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“Victoria’s rental market is in a precarious position,” says Mike Mortlock, Managing Director of MCG Quantity Surveyors. “Over the last three months, investor loans in Victoria totalled 10,220, resulting in an annualised figure of 40,880. During the same period, annualised ex-rentals were calculated at 45,924. This means we’re looking at a net loss of 5,044 rental properties, a 1 per cent decrease in the state’s private rental stock.”

The issue is not just about existing landlords exiting the market; potential new landlords are also wary of investing in Victoria. The trend suggests a broader reluctance among investors, exacerbated by policies and market conditions that dissuade investment in the state’s rental properties.

“Landlords are increasingly cautious about entering the Victorian market,” Mortlock continues. “It’s not just about those who are leaving. Many potential investors are now avoiding Victoria altogether, seeking opportunities in other states with more favourable conditions. This reluctance to invest is further shrinking the available rental stock, making it harder for tenants to find affordable housing.”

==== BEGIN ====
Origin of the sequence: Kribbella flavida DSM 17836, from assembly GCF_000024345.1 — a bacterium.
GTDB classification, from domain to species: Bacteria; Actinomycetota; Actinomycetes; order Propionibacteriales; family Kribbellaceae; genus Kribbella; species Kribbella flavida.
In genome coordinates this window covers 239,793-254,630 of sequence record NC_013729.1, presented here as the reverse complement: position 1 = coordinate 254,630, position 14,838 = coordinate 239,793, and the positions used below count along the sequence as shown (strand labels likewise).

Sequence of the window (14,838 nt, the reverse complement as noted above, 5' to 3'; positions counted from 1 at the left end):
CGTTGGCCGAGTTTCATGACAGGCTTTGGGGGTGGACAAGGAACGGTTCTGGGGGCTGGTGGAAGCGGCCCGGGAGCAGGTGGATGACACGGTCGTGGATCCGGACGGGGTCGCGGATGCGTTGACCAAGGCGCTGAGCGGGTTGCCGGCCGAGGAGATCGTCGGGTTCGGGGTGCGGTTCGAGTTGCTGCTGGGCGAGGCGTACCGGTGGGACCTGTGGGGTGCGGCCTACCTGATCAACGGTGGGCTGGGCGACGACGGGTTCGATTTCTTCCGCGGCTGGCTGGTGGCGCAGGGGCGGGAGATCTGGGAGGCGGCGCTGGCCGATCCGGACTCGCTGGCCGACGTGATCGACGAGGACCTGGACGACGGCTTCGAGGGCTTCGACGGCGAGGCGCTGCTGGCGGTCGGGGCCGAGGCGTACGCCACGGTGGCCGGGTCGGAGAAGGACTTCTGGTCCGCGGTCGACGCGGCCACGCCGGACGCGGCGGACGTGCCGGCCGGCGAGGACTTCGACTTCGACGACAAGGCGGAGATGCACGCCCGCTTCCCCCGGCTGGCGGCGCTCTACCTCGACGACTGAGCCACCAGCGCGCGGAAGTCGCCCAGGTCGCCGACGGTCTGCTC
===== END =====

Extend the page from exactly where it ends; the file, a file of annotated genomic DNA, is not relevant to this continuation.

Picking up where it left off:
To address this crisis, it’s crucial to avoid the blame game and focus on constructive solutions. Demonising landlords can lead to a worsening situation for renters, who are already feeling the pinch of reduced rental availability and higher prices.

“We need to resist the temptation to point fingers at landlords,” Mortlock advises. “Blaming them as the bad guys will only exacerbate the problem, making things even worse for long-suffering renters. Instead, we should work on creating a more supportive environment for property investors, which in turn will help stabilise and grow the rental market.”